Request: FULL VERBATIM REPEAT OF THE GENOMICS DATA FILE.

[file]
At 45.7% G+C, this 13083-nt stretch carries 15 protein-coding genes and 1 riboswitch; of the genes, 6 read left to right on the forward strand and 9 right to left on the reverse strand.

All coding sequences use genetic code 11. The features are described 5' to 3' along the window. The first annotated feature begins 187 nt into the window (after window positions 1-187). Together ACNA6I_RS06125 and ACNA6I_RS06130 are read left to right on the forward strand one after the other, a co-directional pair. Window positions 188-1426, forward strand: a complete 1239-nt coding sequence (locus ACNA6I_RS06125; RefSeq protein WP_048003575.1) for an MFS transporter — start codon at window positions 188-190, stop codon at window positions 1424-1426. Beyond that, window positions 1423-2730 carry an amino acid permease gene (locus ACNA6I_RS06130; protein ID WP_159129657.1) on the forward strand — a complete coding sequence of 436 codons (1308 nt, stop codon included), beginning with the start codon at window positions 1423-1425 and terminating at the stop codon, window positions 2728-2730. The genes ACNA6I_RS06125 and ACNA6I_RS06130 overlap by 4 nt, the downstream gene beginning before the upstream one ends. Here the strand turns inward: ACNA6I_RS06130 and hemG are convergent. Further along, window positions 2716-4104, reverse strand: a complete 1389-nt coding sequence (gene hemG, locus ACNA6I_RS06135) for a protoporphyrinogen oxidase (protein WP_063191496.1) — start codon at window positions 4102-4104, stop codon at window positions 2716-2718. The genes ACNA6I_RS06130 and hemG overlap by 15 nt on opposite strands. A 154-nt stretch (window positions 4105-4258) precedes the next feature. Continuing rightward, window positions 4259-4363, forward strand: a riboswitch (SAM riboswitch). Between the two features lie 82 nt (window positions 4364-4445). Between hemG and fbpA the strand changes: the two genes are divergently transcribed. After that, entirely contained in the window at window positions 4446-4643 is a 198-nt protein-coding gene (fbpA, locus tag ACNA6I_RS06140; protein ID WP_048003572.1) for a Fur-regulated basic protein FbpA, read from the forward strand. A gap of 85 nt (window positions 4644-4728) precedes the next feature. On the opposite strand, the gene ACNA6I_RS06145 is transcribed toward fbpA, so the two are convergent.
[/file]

At 45.7% G+C, this 13083-nt stretch carries 15 protein-coding genes and 1 riboswitch; of the genes, 6 read left to right on the forward strand and 9 right to left on the reverse strand.

All coding sequences use genetic code 11. The features are described 5' to 3' along the window. The first annotated feature begins 187 nt into the window (after window positions 1-187). Together ACNA6I_RS06125 and ACNA6I_RS06130 are read left to right on the forward strand one after the other, a co-directional pair. Window positions 188-1426, forward strand: a complete 1239-nt coding sequence (locus ACNA6I_RS06125; RefSeq protein WP_048003575.1) for an MFS transporter — start codon at window positions 188-190, stop codon at window positions 1424-1426. Beyond that, window positions 1423-2730 carry an amino acid permease gene (locus ACNA6I_RS06130; protein ID WP_159129657.1) on the forward strand — a complete coding sequence of 436 codons (1308 nt, stop codon included), beginning with the start codon at window positions 1423-1425 and terminating at the stop codon, window positions 2728-2730. The genes ACNA6I_RS06125 and ACNA6I_RS06130 overlap by 4 nt, the downstream gene beginning before the upstream one ends. Here the strand turns inward: ACNA6I_RS06130 and hemG are convergent. Further along, window positions 2716-4104, reverse strand: a complete 1389-nt coding sequence (gene hemG, locus ACNA6I_RS06135) for a protoporphyrinogen oxidase (protein WP_063191496.1) — start codon at window positions 4102-4104, stop codon at window positions 2716-2718. The genes ACNA6I_RS06130 and hemG overlap by 15 nt on opposite strands. A 154-nt stretch (window positions 4105-4258) precedes the next feature. Continuing rightward, window positions 4259-4363, forward strand: a riboswitch (SAM riboswitch). Between the two features lie 82 nt (window positions 4364-4445). Between hemG and fbpA the strand changes: the two genes are divergently transcribed. After that, entirely contained in the window at window positions 4446-4643 is a 198-nt protein-coding gene (fbpA, locus tag ACNA6I_RS06140; protein ID WP_048003572.1) for a Fur-regulated basic protein FbpA, read from the forward strand. A gap of 85 nt (window positions 4644-4728) precedes the next feature. On the opposite strand, the gene ACNA6I_RS06145 is transcribed toward fbpA, so the two are convergent.